He said: “Yet, despite extraordinary levels of investment and international recognition of wildlife trafficking as a form of serious, organised crime, prosecutions against wildlife traffickers are woefully rare and in Nigeria, one of the most significant global hubs for wildlife crime, no prosecutions against wildlife traffickers have yet reached a conclusion.
“Court delays such as this are costly, both in financial terms and human resources. While suspects remain at large, there is a significant risk of them mobilising to commit further offences and when cases fail, the good work of enforcement officers is undermined.
While lamenting challenges of securing justice in Nigeria, he said: “Successful prosecutions send a message that wildlife crime will be treated seriously across the criminal justice system and spur the efforts of enforcement officers, driving the momentum needed to dismantle transnational trafficking networks, preventing further crimes against the environment and those whose survival depends upon it.”
Data further suggest an increasing role of Nigeria in endangered species trade, such as illicit ivory and Pangolin scale. Despite a global decline in trafficking in ivory since 2011, Nigeria is home to only 0.02per cent of Africa’s elephant population, 23per cent of all ivory seized globally between 2015 and 2019 had been trafficked through Nigeria.
The World Bank estimates the illicit wildlife trade has grown rapidly at $7.8 billion to $10 billion a year, making wildlife crime the fourth most lucrative illegal business after narcotics, human trafficking, and weapons.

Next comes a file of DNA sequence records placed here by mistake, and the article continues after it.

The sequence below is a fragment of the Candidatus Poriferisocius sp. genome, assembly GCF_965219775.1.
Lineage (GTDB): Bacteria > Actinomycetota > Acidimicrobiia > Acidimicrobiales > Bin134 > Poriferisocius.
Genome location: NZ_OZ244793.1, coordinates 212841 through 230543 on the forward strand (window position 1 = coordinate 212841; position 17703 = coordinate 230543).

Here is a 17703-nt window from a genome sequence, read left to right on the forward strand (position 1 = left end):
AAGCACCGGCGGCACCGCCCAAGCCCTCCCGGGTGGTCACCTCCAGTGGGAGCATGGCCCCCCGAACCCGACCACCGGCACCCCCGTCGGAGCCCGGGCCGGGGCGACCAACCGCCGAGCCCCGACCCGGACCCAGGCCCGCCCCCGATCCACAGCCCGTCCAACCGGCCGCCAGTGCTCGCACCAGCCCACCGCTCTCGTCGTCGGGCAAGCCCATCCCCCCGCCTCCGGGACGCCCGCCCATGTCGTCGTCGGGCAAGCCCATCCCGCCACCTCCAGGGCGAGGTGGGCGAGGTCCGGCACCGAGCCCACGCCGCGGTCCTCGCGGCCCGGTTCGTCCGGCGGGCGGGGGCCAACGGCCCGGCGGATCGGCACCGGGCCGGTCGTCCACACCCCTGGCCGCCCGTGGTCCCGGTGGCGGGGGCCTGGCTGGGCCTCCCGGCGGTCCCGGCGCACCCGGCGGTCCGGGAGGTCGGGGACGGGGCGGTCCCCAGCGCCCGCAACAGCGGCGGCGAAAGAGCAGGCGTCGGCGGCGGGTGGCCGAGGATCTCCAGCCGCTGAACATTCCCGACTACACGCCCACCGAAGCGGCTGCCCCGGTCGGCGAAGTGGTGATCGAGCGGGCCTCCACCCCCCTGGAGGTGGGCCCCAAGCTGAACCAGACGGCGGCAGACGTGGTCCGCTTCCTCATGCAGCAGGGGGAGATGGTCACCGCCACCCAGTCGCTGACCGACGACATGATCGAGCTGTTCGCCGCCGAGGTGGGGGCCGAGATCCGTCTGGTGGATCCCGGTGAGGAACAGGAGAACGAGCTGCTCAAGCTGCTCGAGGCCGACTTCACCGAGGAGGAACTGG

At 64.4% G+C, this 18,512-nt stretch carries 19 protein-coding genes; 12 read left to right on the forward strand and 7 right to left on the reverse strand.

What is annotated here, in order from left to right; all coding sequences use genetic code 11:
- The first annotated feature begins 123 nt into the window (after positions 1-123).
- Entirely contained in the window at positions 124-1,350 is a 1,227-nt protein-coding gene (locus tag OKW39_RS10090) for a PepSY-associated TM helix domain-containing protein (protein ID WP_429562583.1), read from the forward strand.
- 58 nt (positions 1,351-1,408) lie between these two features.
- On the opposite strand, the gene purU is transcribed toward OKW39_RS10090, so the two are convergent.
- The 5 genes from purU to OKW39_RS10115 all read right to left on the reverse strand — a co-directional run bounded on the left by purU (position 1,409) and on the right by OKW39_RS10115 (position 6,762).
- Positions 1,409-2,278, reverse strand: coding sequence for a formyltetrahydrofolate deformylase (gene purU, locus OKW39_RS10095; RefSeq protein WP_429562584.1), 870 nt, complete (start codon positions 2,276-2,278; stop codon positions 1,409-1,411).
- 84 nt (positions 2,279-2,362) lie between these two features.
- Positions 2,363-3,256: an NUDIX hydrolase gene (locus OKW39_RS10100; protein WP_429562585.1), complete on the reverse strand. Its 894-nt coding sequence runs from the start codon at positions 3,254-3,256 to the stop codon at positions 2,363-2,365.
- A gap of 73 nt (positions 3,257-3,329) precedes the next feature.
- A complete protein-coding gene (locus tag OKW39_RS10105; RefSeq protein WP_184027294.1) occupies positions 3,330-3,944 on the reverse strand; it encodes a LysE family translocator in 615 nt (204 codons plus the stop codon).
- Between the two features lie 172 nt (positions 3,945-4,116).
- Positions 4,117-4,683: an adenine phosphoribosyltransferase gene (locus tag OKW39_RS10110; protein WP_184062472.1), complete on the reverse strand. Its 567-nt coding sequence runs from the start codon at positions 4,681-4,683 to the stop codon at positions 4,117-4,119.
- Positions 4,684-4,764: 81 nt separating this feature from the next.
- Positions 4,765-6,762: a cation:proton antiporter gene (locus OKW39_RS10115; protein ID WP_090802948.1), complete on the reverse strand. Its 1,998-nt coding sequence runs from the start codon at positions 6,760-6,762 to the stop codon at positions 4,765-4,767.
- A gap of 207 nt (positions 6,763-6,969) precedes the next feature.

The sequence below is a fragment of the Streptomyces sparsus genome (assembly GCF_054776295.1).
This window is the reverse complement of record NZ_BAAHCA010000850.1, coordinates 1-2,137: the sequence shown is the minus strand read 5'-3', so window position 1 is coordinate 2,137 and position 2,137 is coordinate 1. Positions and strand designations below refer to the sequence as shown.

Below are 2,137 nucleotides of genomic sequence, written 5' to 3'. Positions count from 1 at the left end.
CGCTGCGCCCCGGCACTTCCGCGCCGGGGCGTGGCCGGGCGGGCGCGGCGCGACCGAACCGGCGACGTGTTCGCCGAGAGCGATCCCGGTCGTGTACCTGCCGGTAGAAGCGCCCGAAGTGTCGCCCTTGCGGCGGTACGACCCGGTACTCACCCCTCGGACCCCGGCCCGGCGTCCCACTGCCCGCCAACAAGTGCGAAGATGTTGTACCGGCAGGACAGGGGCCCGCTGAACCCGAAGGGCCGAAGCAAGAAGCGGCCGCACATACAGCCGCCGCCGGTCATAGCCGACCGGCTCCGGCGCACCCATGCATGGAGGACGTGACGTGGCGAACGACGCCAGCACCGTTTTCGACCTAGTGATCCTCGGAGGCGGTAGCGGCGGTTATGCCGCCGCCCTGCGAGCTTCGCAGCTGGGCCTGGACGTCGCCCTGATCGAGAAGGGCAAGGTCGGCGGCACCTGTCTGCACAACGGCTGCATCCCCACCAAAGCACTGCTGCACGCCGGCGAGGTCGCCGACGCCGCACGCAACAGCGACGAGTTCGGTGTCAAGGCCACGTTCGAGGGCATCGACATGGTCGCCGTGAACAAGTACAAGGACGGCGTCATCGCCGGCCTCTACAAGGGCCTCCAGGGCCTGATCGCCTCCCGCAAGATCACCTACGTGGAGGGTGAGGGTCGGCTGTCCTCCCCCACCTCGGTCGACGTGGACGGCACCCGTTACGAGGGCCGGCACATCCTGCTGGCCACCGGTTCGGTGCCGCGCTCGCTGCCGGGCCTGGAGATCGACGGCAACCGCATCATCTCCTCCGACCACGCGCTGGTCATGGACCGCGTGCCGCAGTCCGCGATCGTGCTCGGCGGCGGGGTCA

The Guardian learnt that traffickers who were caught with tens of thousands of tonnes of elephant tusks, rhino ivory and pangolin scales worth several millions of dollars vanish into thin air. Of 63 total interceptions collated between 2010 and 2021, only 11 cases went to court, suspects in 52 of the cases were either not arrested or charged to court.
According to the United Nations Office on Drug and Crime (UNODC), Nigeria was linked to 29.6 tonnes of seized ivory globally between 2009 and 2017 and in 2019 at least 51 tonnes of pangolin scales seized anywhere originated from the country.
Besides, the four reserves in Cross River reportedly arrested 401 poachers, but they recorded only 19 prosecutions, seven convictions, and 70 out-of-court fine settlements. Also, between 2013 and 2021, Yankari recorded 418 arrests of poachers but only 272 were prosecuted.
The Guardian gathered that the problem had been weak prosecution and inadequate penalties, which could deter offenders. Those caught for killing an endangered animal such as chimpanzee or pangolins were fined N20, 000 instead of a three-year jail term.